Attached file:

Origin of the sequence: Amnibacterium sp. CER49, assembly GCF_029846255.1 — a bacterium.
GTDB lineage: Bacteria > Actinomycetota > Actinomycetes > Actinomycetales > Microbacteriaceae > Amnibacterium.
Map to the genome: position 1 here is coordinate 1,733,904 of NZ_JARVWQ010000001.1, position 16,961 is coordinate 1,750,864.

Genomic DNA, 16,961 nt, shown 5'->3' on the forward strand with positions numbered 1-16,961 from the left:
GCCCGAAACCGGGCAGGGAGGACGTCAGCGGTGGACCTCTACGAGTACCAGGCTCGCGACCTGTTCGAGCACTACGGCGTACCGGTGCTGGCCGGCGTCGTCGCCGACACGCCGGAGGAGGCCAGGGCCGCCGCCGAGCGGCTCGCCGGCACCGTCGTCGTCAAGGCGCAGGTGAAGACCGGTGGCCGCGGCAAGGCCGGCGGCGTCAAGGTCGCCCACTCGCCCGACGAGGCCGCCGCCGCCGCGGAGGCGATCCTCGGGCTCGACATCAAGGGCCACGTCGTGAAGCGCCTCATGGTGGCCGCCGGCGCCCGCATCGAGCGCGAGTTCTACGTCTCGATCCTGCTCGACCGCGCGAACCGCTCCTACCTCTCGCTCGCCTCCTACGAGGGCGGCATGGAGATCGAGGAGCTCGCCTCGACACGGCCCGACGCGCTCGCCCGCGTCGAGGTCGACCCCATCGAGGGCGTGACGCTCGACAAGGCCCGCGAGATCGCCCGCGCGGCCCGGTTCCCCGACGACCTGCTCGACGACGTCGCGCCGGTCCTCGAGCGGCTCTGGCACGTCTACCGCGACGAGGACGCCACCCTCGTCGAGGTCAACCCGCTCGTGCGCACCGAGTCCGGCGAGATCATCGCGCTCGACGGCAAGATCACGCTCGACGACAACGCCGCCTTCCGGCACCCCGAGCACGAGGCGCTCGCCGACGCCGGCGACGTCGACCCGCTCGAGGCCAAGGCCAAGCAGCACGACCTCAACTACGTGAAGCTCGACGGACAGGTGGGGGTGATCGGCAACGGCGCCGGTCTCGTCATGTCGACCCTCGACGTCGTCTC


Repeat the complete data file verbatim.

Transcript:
Origin of the sequence: Amnibacterium sp. CER49, assembly GCF_029846255.1 — a bacterium.
GTDB lineage: Bacteria > Actinomycetota > Actinomycetes > Actinomycetales > Microbacteriaceae > Amnibacterium.
Map to the genome: position 1 here is coordinate 1,733,904 of NZ_JARVWQ010000001.1, position 16,961 is coordinate 1,750,864.

Genomic DNA, 16,961 nt, shown 5'->3' on the forward strand with positions numbered 1-16,961 from the left:
GCCCGAAACCGGGCAGGGAGGACGTCAGCGGTGGACCTCTACGAGTACCAGGCTCGCGACCTGTTCGAGCACTACGGCGTACCGGTGCTGGCCGGCGTCGTCGCCGACACGCCGGAGGAGGCCAGGGCCGCCGCCGAGCGGCTCGCCGGCACCGTCGTCGTCAAGGCGCAGGTGAAGACCGGTGGCCGCGGCAAGGCCGGCGGCGTCAAGGTCGCCCACTCGCCCGACGAGGCCGCCGCCGCCGCGGAGGCGATCCTCGGGCTCGACATCAAGGGCCACGTCGTGAAGCGCCTCATGGTGGCCGCCGGCGCCCGCATCGAGCGCGAGTTCTACGTCTCGATCCTGCTCGACCGCGCGAACCGCTCCTACCTCTCGCTCGCCTCCTACGAGGGCGGCATGGAGATCGAGGAGCTCGCCTCGACACGGCCCGACGCGCTCGCCCGCGTCGAGGTCGACCCCATCGAGGGCGTGACGCTCGACAAGGCCCGCGAGATCGCCCGCGCGGCCCGGTTCCCCGACGACCTGCTCGACGACGTCGCGCCGGTCCTCGAGCGGCTCTGGCACGTCTACCGCGACGAGGACGCCACCCTCGTCGAGGTCAACCCGCTCGTGCGCACCGAGTCCGGCGAGATCATCGCGCTCGACGGCAAGATCACGCTCGACGACAACGCCGCCTTCCGGCACCCCGAGCACGAGGCGCTCGCCGACGCCGGCGACGTCGACCCGCTCGAGGCCAAGGCCAAGCAGCACGACCTCAACTACGTGAAGCTCGACGGACAGGTGGGGGTGATCGGCAACGGCGCCGGTCTCGTCATGTCGACCCTCGACGTCGTCTC